Geithner was sworn in as Treasury Secretary on January 26, 2009

During the 2008 presidential campaign, Geithner was rumored to be a possible choice for Treasury Secretary for both John McCain and Barack Obama.[1] On November 24, 2008, President-elect Barack Obama announced his intention to nominate Geithner to be Treasury Secretary, passing over Geithner's former superior Lawrence Summers.[47][48][49]

During his confirmation, it was disclosed that Geithner had not paid $35,000 in Social Security and Medicare payroll taxes from 2001 through 2004 while working for the International Monetary Fund.[50] The IMF, as an international agency, did not withhold payroll taxes, but instead reimbursed the usual employer responsibility of these taxes to employees. Geithner received the reimbursements and paid the amounts received to the government, but had not paid the remaining half which would normally have been withheld from his pay. The issue, as well as other errors relating to past deductions and expenses, were noted during a 2006 audit by the Internal Revenue Service.[51][52][53][54] Geithner subsequently paid the additional taxes owed.[55][56] In a statement to the Senate Finance Committee, Geithner called the tax issues "careless," "avoidable," and "unintentional" errors.[55] Geithner testified that he used the software TurboTax to prepare his 2001 and 2002 returns, but that the tax errors were his own responsibility.[57][58]

On January 26, 2009, the U.S. Senate confirmed Geithner's appointment by a vote of 60–34.[59][60] Geithner was sworn in as Treasury Secretary by Vice President Joe Biden and witnessed by President Barack Obama.[61]

Bailouts

Geithner had authority over the second tranche of $350 billion from the $700 billion banking bailout bill passed by Congress in October 2008. Under the Financial Stability Plan, he proposed to create a new investment fund to provide a market for the legacy loans and securities—the so-called "toxic assets"—burdening the financial system, using a mix of taxpayer and private money.[62] He also proposed expanding a lending program that would spend as much as $1 trillion to cover the decline in the issuance of securities backed by consumer loans. He further proposed to give banks new infusions of capital with which to lend. In exchange, banks would be required to cut the salaries and perks of executives and sharply limit dividends and corporate acquisitions.[63][64] The plan was criticized by Nobel laureates Paul Krugman and Joseph Stiglitz, a former World Bank Chief Economist.[65][66]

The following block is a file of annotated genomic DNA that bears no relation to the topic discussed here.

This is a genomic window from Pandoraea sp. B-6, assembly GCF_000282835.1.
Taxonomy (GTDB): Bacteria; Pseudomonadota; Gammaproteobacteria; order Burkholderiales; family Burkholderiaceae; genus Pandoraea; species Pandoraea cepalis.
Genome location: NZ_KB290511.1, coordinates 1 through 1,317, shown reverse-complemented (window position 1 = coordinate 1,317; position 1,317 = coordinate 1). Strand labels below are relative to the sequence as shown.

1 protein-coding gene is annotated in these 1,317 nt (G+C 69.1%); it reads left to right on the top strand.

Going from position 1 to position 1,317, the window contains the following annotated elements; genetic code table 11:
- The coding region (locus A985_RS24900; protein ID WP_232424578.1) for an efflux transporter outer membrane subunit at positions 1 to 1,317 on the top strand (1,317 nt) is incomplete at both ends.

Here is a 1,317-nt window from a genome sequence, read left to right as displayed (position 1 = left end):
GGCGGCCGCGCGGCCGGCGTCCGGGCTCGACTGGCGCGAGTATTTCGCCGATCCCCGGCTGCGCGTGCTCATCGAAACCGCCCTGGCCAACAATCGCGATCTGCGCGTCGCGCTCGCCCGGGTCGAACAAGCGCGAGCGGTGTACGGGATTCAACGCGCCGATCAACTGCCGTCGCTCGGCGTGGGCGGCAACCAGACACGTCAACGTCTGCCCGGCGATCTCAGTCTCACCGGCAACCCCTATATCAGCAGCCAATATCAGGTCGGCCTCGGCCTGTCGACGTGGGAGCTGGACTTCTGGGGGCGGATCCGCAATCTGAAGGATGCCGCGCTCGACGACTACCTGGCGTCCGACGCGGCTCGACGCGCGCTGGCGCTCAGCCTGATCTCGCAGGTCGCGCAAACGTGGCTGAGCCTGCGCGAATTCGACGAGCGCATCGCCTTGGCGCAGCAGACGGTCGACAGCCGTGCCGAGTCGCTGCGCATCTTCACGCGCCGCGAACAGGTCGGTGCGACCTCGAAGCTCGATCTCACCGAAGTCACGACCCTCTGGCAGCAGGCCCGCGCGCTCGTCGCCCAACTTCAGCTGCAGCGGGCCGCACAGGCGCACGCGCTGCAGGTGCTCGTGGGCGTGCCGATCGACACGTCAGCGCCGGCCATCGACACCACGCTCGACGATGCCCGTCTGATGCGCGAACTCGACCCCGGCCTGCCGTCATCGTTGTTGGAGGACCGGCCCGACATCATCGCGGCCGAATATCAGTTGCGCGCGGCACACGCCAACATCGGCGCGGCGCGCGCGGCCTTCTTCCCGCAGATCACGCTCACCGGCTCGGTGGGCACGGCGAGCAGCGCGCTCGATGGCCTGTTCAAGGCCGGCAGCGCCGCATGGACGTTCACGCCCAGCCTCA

The Troubled Asset Relief Program (TARP) and takeover of Fannie Mae and Freddie Mac amounted a combined outflow of $620.3 billion in Treasury funds in the form of spending, investments, and loans. As of July 2016, $689 billion has been returned to the Treasury, primarily in the form of refunds provided by bailed-out companies and revenue from dividends. This has earned the government a profit of $68.6 billion.[67]

AIG bonuses

Barack Obama & Timothy Geithner on Air Force One 3-31-09
Geithner and Obama aboard Air Force One, 2009

Although President Obama expressed strong support for Geithner, outrage over hundreds of millions of dollars in bonus payments (or employee "retention" payments) by the American International Group, which had received more than $170 billion in federal bailout aid, undermined public support in early 2009. In March 2009, AIG paid $165 million in bonuses to its financial products division, the unit responsible for the company's near collapse the year prior, following $55 million paid to the same division in December 2008 and $121 million in bonus payments to senior executives.[68][69] In early November 2008, a joint committee of the Federal Reserve, Ernst & Young, and AIG concluded that the bonus payments, which were in contracts predating the government takeover, could not be legally stopped.[70]